Small Municipalities like Claycomo Are Just Trying to Survive

October 7, 2020 - (4 min read)

The Village of Claycomo is a landlocked community surrounded by Kansas City and divided by U.S. Highway 69 and Interstates 35 and 435. Our population is approximately 1,400 residents – mainly older population with some multi-generational families.

When this year began, the outlook was already not as bright as the previous year. Income appeared to be down. Currently, the Village revenue is down over $291,000. When you only have a budget of approximately $2.4 million, this is a scary outlook. We recently had to set our tax levy for real estate and property taxes which is only at .33 per assessed $100 dollars. The maximum we can have is .50 per assessed $100 but have not been able to get voters to pass a measure to raise the levy. These funds do not even pay our trash bill.

So far, we have been able to hang on but considerations for reducing our police and fire department and public works department hang in the balance. We only have 51 employees, and each one is a valuable asset to Claycomo.

Community Investments Sidelined, Hurting Small Businesses

We currently have a freeze on all non-essential spending. We had plans with our Economic Development Committee that centered around businesses and the residents to get people together. Well, lack of funds and social distancing has canceled those plans.

Our parks were going to have the grills replaced and unused tennis courts changed out to pickle ball and basketball courts. We are also now looking into a grant for a pollination and butterfly garden. However, on our end, these are non-essential items. We are just trying to be able to hang onto our two full time employees to keep the Village in good working order.

We also had plans for new ceilings and flooring plus bathroom updates for our Community building but that has been put on hold. Businesses will lose out because we will not be contracting work for our parks or the community building. We use a lot of small “Mom and Pop” businesses when we can and always try to use a Claycomo business whenever possible.

Supporting Our People in Hard Times

We have had some employees in quarantine, thus causing others to work overtime which increases our payroll. In our small administrative office of three people when one had to stay home, another had to cancel her vacation in order to fill the gap as the court personnel cannot do certain duties that involve the police.

We have held food giveaways that were almost overwhelming. Being a small community with a major employer, it hurts when that employer closes its doors. When Ford Motor Company closed for two months, it really hurt. We won’t know the full devastation to our budget until it’s time for franchise taxes to be paid out.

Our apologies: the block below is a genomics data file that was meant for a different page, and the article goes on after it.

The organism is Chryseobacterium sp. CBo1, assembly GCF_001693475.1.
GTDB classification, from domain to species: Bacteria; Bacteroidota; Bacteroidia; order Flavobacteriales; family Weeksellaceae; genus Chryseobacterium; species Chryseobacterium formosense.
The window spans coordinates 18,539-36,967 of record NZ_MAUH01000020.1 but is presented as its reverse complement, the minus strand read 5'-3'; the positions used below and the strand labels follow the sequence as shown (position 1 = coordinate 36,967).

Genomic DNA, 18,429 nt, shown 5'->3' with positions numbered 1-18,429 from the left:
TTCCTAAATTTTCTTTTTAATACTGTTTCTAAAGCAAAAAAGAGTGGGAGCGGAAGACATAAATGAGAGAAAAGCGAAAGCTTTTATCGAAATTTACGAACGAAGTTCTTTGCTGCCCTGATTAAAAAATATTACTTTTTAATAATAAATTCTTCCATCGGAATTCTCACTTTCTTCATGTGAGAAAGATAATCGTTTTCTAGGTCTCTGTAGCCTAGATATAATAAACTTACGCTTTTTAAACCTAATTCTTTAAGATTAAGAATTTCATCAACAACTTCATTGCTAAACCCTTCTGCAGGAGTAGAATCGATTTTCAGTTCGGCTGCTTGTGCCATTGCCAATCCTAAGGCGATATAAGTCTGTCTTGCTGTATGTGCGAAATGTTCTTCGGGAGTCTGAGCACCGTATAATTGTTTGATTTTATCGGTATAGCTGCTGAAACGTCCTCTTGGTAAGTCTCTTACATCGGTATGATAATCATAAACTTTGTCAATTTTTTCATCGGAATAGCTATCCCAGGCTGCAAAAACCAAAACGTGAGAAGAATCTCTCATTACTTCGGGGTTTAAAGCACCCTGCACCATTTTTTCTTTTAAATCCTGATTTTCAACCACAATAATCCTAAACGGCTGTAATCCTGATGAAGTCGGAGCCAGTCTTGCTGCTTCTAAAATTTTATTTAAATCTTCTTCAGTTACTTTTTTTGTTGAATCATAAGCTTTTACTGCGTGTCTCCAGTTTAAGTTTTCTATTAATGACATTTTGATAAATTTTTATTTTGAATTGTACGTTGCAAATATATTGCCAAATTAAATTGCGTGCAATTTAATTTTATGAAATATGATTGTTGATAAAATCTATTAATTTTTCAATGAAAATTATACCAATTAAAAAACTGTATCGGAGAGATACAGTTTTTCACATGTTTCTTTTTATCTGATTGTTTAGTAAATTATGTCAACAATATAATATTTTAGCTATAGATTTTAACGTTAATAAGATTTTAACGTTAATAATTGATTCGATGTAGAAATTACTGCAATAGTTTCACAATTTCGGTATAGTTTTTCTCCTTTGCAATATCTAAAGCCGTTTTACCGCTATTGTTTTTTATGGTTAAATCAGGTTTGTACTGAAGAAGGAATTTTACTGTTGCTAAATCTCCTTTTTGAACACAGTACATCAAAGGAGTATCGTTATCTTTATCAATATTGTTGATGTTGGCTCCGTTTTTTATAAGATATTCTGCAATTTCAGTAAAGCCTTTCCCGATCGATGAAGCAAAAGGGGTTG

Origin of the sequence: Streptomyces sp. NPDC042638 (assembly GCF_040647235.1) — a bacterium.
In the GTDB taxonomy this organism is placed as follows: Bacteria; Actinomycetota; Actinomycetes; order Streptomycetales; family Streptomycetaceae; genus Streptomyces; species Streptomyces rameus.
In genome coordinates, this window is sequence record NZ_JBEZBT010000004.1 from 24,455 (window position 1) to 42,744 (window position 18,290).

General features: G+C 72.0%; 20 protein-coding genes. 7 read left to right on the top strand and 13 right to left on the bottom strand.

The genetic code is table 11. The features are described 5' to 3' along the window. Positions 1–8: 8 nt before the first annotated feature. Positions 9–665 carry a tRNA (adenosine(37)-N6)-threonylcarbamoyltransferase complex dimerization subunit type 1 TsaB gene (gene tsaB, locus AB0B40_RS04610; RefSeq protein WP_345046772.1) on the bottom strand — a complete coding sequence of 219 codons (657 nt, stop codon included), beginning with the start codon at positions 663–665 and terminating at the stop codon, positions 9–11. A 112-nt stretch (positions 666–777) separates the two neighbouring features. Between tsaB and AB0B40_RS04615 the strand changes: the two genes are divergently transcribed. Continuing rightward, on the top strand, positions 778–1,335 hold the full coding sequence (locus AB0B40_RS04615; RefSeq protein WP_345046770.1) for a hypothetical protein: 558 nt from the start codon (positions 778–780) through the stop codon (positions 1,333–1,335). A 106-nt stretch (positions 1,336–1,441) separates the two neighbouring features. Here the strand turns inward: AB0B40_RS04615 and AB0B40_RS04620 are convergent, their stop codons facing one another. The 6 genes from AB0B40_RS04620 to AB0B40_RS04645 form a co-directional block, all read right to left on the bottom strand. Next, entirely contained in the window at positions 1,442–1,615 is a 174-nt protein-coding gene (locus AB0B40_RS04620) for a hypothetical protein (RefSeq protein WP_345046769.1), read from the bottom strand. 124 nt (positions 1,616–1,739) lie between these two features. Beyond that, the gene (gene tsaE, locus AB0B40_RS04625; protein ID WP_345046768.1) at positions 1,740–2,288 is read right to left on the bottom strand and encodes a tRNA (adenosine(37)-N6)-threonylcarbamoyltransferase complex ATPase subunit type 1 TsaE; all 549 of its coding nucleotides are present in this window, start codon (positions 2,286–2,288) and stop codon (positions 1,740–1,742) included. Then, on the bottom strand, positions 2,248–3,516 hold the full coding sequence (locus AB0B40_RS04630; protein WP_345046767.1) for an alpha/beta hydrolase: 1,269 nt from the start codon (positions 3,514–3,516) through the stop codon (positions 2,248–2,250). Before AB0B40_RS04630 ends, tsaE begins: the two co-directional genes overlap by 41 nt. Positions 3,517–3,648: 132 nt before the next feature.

We lost several businesses. The ones that stayed open were given an option to advertise on 69 Highway without paying for sign permits. It helped let the public know who was open.

Budget Reality Check

In the coming weeks, the Village will review the budget and make adjustments. We know Ford Motor Company will have some more down time, which will hurt our budget again. Our rentals of our community building are down.

We received $138,000 in CARES Act funds and have used it for overtime and to purchase personal protection gear. We also purchased fogger machines, as well as hand sanitizer, wipes, and cleansers. We have had to purchase signs and kept parks closed for an extended amount of time.

Here is a reality check for you from some of our departments showing the differences between August 2019 and now in August 2020:

  • 1% Sales Tax equipment replacement fund is down $15,592
  • Ambulance fees are down $14,538
  • Court income is down $4,097

These are examples of the budget shortfalls we are experiencing. But when it’s all added up, Claycomo’s income in August 2019 was $141,200.92 compared to 2020 which is only $89,096.78. This is a 37% difference.

The overall budget has a few ups, but they are small amounts and only a few. The other accounts show losses, but they are smaller. This period is just one month of August, but the loss of income was $52,104.14. Claycomo’s total loss through August 2020 is $291,993.76. We will be looking at long-range plans that will include cutting hours, but hopefully not letting anyone go permanently.

We want to echo the National League of Cities’ ask, to Congress to support our community and others like Claycomo with relief aid that can help us avoid more cuts.

Norma Sulzberger is the Chairman of the Board of Trustees of Claycomo, Missouri.